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June 25, 2016



The get out of jail free card is very appropriately integrated into the old board game of Monopoly, probably in consonance with the Sherman Anti-Trust and Clayton Anti-Trust Acts of 1890 and 1914, respectfully. Jesse Eisinger in the Summer Edition (2015) of the American Prospect writes in a scathing report that the new “card” involves a collusion between the prosecutors and the courts to keep executives of corporations from doing prison time.

My followers will recall that I have repeatedly written over the years that we will see no reform in executive corruption until we hear the jingle of handcuffs in the boardroom, and Eisinger agrees with me. Another and far more influential voice agrees, one Elizabeth Warren, my favorite senator, who constantly asks why such criminals are not sent to jail. Why indeed?

Why is it that a corporate executive who commits criminal acts of corruption within a major corporation walks while an executive who commits such acts in a small corporation in South Omaha goes to jail? What distinguishes the acts from one another? Why, for instance, is admitted bribery of Chinese officials (a clear violation of the Federal Corrupt Practices Act by the largest bank on Wall Street) not punished by more than mere fines and the CEO of the bank not only going unpunished with jail time but instead is given a raise by the bank’s board, presumably for his adroit handling of the crisis. Why?

Does it matter WHO is bribing, stealing or whatever? Is that the test? Banking executives are to go free because of who they are rather than what they did? Is that the new test for criminal responsibility, which establishes tiers of punishment dependent upon who rather than what? Let’s hope not!

Eisinger reports that corporate criminals are getting away with their crimes, but that while there are plenty of laws on the books, they aren’t being put to effect for the one percent. Thus no major executive went to jail in the wake of the 2008 financial crisis, no top executive of BP went to prison in the wake of the Deepwater Horizon disaster, and indeed a jury even acquitted a BP executive for lying about the spill.

What is happening to white collar justice is nicely covered in a book (Too Big to Jail: How Prosecutors Compromise with Corporations) written by Brandon L. Garrett, a University of Virginia law professor. The Department of Justice has perfected the art of settling with corporations, but the Department doesn’t call them settlements; they are instead known as “deferred prosecution agreements,” (DPA) or its poor cousin, the “non-prosecution agreement” (NPA). Instead of being indicted, these corporations reach an agreement, offering payment of a fine and some pledges to behave better in the future. Since 2001 more than 250 federal prosecutions have involved the likes of AIG, Google, JP Morgan Chase Bank (the Chinese bribers) and Pfizer.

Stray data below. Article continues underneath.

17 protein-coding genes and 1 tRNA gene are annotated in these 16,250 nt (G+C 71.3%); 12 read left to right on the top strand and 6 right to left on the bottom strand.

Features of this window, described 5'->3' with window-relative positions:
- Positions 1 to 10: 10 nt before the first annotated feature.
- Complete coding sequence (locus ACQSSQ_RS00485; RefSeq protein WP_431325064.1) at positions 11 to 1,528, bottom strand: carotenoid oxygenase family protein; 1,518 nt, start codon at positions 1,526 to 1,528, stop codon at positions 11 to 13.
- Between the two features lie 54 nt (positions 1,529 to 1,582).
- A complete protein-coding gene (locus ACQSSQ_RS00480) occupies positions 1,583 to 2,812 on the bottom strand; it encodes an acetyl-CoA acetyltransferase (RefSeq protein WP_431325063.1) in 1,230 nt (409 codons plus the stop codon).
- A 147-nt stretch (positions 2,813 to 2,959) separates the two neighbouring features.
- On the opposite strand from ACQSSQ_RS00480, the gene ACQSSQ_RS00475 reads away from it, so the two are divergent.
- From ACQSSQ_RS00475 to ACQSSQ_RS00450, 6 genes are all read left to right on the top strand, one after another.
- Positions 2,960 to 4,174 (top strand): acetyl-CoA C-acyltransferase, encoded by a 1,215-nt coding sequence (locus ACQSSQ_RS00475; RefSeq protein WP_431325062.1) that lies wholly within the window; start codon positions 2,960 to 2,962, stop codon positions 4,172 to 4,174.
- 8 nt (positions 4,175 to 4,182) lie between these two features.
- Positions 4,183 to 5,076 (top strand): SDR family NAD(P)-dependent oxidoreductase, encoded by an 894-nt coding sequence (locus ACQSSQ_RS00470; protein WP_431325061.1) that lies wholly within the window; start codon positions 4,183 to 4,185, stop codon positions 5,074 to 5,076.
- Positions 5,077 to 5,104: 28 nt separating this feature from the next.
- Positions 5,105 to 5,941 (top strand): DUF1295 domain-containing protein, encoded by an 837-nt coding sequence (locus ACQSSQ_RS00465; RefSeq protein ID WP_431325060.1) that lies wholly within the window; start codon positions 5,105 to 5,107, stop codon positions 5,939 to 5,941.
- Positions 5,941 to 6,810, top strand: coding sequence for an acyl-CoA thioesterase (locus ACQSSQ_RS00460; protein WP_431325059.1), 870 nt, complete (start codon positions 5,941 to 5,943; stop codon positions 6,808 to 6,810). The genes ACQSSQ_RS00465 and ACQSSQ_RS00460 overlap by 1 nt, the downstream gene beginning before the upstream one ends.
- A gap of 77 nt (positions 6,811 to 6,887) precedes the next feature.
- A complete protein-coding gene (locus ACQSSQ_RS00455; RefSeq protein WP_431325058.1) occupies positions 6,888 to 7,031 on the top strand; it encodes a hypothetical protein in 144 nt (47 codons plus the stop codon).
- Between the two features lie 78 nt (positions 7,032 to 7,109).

It seems that prosecutors have become preoccupied with changing the culture of corporations rather than punishing them. So how did prosecutors become interested in changing institutions? Is that their role, and if so, just how successful has such a program been? I will discuss corporate recidivism later.

Corporations are legal concepts with “no body to kick, no soul to damn,” as noted by Edward, First Baron Thurlow, and you can’t put a concept in jail. Corporations do not and cannot commit crimes; only humans commit crimes. (As I have often written, that if so, then why is it that the corporation pays the fines in these prosecutor-accused-court approved “settlements”?) Garrett notes that laws are broken by executives, not fictitious persons. He is right to a fault, and far too often both individuals and corporations to the extent that one or both of them are accountable are let off the hook. There is no jingle of handcuffs in the boardroom, giving rise to recidivism in addition to distortion of the market.

So what of corporate recidivism? The DOJ frequently makes the accused and convicted sign on to a promise to do better, but the DOJ is not set up to monitor compliance, so they farm  out such jobs to former prosecutors (their old buddies) to do the monitoring, opening up the process to cronyism. Little of the work monitors do is made public, and sometimes even the agreements are kept secret. Garrett rightly notes that the deterrent effect is lost when such a punishment is kept from the public eye. As to recidivism by the numbers, over 50 percent of the most serious fraud and larceny culprits were recidivists, about the same rate as robbery and firearms offenders and far higher than drug traffickers.

The list is shocking. Take BP, which before the Deepwater Horizon disaster had the Texas City refinery catastrophe. Then there is Exxon Mobil, which has been convicted four times since 2001 for environmental crimes (remember the drunk skipper incident in Prince William Sound in Alaska?). Next is Pfizer, the pharmaceutical giant which, along with its subsidiaries, have had two convictions, two deferred prosecution agreements, and a non-prosecution agreement. Garrett asks: “What’s a guy gotta do around here to face some actual consequences?” What indeed!

I will discuss the history of the evolution of how we came to where we are in dealing with corporate corruption in Part II. Stay tuned.    GERALD    E

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